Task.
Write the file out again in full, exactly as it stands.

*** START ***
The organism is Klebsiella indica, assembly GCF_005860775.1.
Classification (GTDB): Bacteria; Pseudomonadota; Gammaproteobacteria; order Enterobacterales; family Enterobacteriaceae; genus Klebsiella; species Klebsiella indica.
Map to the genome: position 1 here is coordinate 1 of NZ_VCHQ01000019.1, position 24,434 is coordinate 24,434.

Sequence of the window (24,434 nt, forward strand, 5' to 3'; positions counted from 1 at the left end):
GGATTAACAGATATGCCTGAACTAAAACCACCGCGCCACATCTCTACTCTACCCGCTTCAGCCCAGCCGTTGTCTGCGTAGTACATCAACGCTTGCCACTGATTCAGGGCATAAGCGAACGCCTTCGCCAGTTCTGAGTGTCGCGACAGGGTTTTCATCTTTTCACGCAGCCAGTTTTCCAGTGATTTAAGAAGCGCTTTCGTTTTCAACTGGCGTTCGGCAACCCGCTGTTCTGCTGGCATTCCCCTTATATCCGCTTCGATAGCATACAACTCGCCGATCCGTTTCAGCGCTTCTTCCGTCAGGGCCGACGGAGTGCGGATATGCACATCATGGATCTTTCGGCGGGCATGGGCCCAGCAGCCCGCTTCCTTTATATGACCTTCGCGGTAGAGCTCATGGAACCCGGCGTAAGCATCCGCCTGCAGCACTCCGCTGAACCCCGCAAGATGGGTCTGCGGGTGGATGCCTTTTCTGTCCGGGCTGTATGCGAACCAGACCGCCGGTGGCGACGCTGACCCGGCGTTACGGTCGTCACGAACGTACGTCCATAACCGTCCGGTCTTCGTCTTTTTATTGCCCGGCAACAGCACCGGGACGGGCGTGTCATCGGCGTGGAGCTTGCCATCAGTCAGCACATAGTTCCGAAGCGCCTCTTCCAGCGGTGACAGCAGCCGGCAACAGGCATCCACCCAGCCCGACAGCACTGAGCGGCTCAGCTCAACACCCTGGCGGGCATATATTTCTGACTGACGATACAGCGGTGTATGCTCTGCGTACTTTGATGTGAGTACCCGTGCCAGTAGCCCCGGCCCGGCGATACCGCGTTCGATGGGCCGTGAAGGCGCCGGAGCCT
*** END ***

The organism is Klebsiella indica, assembly GCF_005860775.1.
Classification (GTDB): Bacteria; Pseudomonadota; Gammaproteobacteria; order Enterobacterales; family Enterobacteriaceae; genus Klebsiella; species Klebsiella indica.
Map to the genome: position 1 here is coordinate 1 of NZ_VCHQ01000019.1, position 24,434 is coordinate 24,434.

Sequence of the window (24,434 nt, forward strand, 5' to 3'; positions counted from 1 at the left end):
GGATTAACAGATATGCCTGAACTAAAACCACCGCGCCACATCTCTACTCTACCCGCTTCAGCCCAGCCGTTGTCTGCGTAGTACATCAACGCTTGCCACTGATTCAGGGCATAAGCGAACGCCTTCGCCAGTTCTGAGTGTCGCGACAGGGTTTTCATCTTTTCACGCAGCCAGTTTTCCAGTGATTTAAGAAGCGCTTTCGTTTTCAACTGGCGTTCGGCAACCCGCTGTTCTGCTGGCATTCCCCTTATATCCGCTTCGATAGCATACAACTCGCCGATCCGTTTCAGCGCTTCTTCCGTCAGGGCCGACGGAGTGCGGATATGCACATCATGGATCTTTCGGCGGGCATGGGCCCAGCAGCCCGCTTCCTTTATATGACCTTCGCGGTAGAGCTCATGGAACCCGGCGTAAGCATCCGCCTGCAGCACTCCGCTGAACCCCGCAAGATGGGTCTGCGGGTGGATGCCTTTTCTGTCCGGGCTGTATGCGAACCAGACCGCCGGTGGCGACGCTGACCCGGCGTTACGGTCGTCACGAACGTACGTCCATAACCGTCCGGTCTTCGTCTTTTTATTGCCCGGCAACAGCACCGGGACGGGCGTGTCATCGGCGTGGAGCTTGCCATCAGTCAGCACATAGTTCCGAAGCGCCTCTTCCAGCGGTGACAGCAGCCGGCAACAGGCATCCACCCAGCCCGACAGCACTGAGCGGCTCAGCTCAACACCCTGGCGGGCATATATTTCTGACTGACGATACAGCGGTGTATGCTCTGCGTACTTTGATGTGAGTACCCGTGCCAGTAGCCCCGGCCCGGCGATACCGCGTTCGATGGGCCGTGAAGGCGCCGGAGCCT